<http://bblfish.net/people/henry/card> <http://www.iana.org/assignments/relation/alternate> <http://bblfish.net/people/henry/card.rdf> . 
<http://bblfish.net/people/henry/card> <http://xmlns.com/foaf/0.1/maker> <http://bblfish.net/people/henry/card#me> .
<http://bblfish.net/people/henry/card> <http://xmlns.com/foaf/0.1/primaryTopic> <http://bblfish.net/people/henry/card#me> .

So I now have basic syntax highlighting and clickability: i.e. you can control-hover of a URL, then click, and it will fetch a representation of that resource and open it in a browser. There is a lot more that can be done: if the representation were RDF it would be nice if it could be translated into NTriples and opened inside of NetBeans itself...

All of the source code is available under a BSD licence on the so(m)mer project. Download it with subversion from https://sommer.dev.java.net/svn/sommer/trunk. The project is in the misc/Editor directory. Once opened, just right click on the project and choose "Install/Reload in the development IDE". For debugging it is better to do this in the Target Platform IDE. Then you can open any ntriples extension file and get a little syntax highlighting.

The main tokenizer and grammar code itself is in the Ntriples.nbs file. As you can see it is split into token definitions

TOKEN:space:( [" " "\\t"]+ )
TOKEN:comment:( [" " "\\t"]\* "#" [\^ "\\n" "\\r"]\* ["\\n" "\\r"]+ )
TOKEN:bnode:( "_:" ["A"-"Z" "a"-"z" "0"-"9"]+ ) 
TOKEN:absoluteURI:( "<" [\^ "<" ">" " " "\\t"]+ ">" )
TOKEN:qliteral:( "\\"" [\^ "\\"" "\\n" "\\r"]\* "\\"" )
TOKEN:eol:(["\\n" "\\r"]+)
and a simple grammar
S = (Triple | BlankLine )\*;
BlankLine = Space <eol>;
Triple =   Space Subject <space> Predicate <space> Object Space "." Space <eol>;
Subject = UriRef | <bnode>;
Predicate = UriRef;
Object = UriRef | <bnode> | Literal ;
Literal =   <qliteral> [ <type,"\^\^"> UriRef ];
UriRef =  <absoluteURI>;
Space = (<space>)\*;

As you can see, this is an incredibly simple grammar for the most powerful of all languages. You can express anything in NTriples, clearly and distinctly, or even fuzzily if you wish to. Of course it is not very practical for human editing as it is. But for machine consumption it is excellent, and it compresses very very well as you can imagine. :-) Making it more human friendly will be the topic of my next blogs.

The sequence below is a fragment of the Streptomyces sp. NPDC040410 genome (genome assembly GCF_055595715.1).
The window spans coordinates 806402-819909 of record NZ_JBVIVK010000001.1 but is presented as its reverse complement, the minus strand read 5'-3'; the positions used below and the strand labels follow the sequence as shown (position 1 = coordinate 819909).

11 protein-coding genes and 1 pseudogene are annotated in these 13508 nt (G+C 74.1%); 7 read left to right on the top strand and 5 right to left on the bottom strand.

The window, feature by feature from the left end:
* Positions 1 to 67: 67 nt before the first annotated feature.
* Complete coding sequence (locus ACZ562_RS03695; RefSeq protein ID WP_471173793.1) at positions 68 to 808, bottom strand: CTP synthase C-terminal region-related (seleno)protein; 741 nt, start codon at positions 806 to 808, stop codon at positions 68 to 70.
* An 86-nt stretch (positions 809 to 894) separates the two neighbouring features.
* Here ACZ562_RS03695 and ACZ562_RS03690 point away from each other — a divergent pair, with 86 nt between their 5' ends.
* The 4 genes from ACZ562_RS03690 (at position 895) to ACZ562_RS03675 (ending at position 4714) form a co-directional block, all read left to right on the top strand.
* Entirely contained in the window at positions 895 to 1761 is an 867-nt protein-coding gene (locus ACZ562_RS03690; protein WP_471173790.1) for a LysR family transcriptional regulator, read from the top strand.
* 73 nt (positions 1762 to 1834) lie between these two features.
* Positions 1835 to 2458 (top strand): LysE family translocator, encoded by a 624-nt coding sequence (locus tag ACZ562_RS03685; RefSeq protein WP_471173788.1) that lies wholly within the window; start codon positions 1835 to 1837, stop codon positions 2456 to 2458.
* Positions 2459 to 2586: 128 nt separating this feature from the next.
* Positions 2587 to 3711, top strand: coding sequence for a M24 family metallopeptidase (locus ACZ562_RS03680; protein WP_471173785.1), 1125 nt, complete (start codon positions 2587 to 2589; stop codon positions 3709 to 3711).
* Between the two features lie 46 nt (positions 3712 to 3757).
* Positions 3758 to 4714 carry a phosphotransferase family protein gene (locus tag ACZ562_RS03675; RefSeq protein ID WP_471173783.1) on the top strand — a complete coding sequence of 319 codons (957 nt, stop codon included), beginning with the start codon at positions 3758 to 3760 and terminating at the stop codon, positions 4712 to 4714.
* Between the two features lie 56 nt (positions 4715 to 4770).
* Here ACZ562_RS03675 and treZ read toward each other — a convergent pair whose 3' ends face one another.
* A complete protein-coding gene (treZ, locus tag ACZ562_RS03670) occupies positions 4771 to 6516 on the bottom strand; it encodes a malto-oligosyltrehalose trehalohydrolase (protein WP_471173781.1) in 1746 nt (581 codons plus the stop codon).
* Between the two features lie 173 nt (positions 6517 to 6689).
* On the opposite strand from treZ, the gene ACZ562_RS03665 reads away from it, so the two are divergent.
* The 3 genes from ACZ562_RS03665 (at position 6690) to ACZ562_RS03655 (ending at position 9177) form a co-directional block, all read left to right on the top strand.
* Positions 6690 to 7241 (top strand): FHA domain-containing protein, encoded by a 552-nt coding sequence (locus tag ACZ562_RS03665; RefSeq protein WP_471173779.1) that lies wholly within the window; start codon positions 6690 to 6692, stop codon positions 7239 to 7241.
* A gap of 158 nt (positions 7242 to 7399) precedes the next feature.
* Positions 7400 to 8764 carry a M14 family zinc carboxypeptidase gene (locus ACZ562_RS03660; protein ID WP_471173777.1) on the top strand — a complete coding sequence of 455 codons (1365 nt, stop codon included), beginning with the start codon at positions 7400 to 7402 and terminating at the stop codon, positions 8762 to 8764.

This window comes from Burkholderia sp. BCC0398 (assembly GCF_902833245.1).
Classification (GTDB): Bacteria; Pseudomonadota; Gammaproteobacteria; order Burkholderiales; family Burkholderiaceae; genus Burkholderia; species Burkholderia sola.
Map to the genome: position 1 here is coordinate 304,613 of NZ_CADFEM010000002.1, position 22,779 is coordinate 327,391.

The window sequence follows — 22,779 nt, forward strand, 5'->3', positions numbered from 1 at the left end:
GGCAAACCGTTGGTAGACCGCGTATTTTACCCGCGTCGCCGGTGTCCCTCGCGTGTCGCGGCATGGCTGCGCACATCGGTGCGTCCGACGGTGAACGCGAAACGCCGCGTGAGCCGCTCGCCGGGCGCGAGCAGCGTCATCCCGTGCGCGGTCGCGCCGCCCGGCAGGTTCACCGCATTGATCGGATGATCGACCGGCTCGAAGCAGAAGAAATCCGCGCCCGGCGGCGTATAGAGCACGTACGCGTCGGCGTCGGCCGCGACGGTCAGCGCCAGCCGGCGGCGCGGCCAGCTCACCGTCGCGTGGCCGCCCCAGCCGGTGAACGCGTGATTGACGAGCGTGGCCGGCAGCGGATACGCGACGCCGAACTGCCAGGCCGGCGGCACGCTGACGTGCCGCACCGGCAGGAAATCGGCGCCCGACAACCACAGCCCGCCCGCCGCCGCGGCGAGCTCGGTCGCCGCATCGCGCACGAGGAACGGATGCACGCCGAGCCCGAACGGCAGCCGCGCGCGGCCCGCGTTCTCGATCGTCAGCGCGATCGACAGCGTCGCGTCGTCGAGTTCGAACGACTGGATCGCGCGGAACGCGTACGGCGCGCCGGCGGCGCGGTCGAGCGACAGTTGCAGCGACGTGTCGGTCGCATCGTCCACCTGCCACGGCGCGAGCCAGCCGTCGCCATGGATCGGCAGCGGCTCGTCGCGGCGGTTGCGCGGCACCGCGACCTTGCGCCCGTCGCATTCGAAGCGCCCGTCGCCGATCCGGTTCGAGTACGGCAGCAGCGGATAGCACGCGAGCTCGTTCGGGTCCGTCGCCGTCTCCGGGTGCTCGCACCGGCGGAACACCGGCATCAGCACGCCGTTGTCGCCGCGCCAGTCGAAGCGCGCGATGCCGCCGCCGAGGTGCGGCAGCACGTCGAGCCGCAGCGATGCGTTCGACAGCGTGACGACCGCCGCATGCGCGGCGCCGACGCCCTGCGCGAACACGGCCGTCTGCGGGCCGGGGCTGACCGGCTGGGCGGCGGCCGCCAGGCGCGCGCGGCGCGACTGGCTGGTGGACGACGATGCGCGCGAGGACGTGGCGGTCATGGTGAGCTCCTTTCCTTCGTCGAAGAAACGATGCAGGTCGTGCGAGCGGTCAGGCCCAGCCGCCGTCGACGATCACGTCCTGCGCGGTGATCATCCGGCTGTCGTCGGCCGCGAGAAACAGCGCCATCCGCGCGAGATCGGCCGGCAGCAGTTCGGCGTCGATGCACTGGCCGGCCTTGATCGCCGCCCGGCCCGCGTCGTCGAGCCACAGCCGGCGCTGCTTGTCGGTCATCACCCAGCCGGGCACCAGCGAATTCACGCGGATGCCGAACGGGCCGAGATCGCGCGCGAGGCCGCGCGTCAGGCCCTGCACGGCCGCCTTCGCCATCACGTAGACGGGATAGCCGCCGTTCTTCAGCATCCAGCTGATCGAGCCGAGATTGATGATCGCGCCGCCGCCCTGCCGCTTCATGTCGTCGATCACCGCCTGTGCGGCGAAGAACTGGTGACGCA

The Token processing comes first, so one has to be careful there not to create ambiguity for the parser. The reference for Schlieman is currently the Schliemann NBS Language Description Wiki page.

One can then add color information (and one could easily do a lot better than this)
COLOR:bnode: {
    foreground_color: "blue";

COLOR:qliteral: {
    foreground_color: "green";

COLOR:absoluteUri: {
    foreground_color: "blue";

COLOR:type: {
    foreground_color: "red";
Then finally I added hyperlink functionality by adding the line
HYPERLINK:absoluteURI: net.java.dev.sommer.editor.ntriples.HyperLink.hyperlink
I then wrote the very simple HyperLink.java class with the hyperlink(Context context) method. This was easy to do by following Geertjan's excellent hints.
public class HyperLink {

    public static Runnable hyperlink(Context context) {
        SyntaxContext scontext = (org.netbeans.api.languages.SyntaxContext) context;
        ASTPath path = scontext.getASTPath();
        ASTToken t = (ASTToken) path.getLeaf();
        String url = t.getIdentifier();
        if (url.startsWith("<"))
            url = url.substring(1);
        if (url.endsWith(">"))
            url = url.substring(0,url.length()-1);
        final String cleanUrl = url;
        return new Runnable() {

            public void run() {
                try {
                    org.openide.awt.HtmlBrowser.URLDisplayer.getDefault().showURL(new java.net.URL(cleanUrl));
                } catch (MalformedURLException ex) {
                    Logger.getLogger(HyperLink.class.getName()).log(Level.SEVERE, null, ex);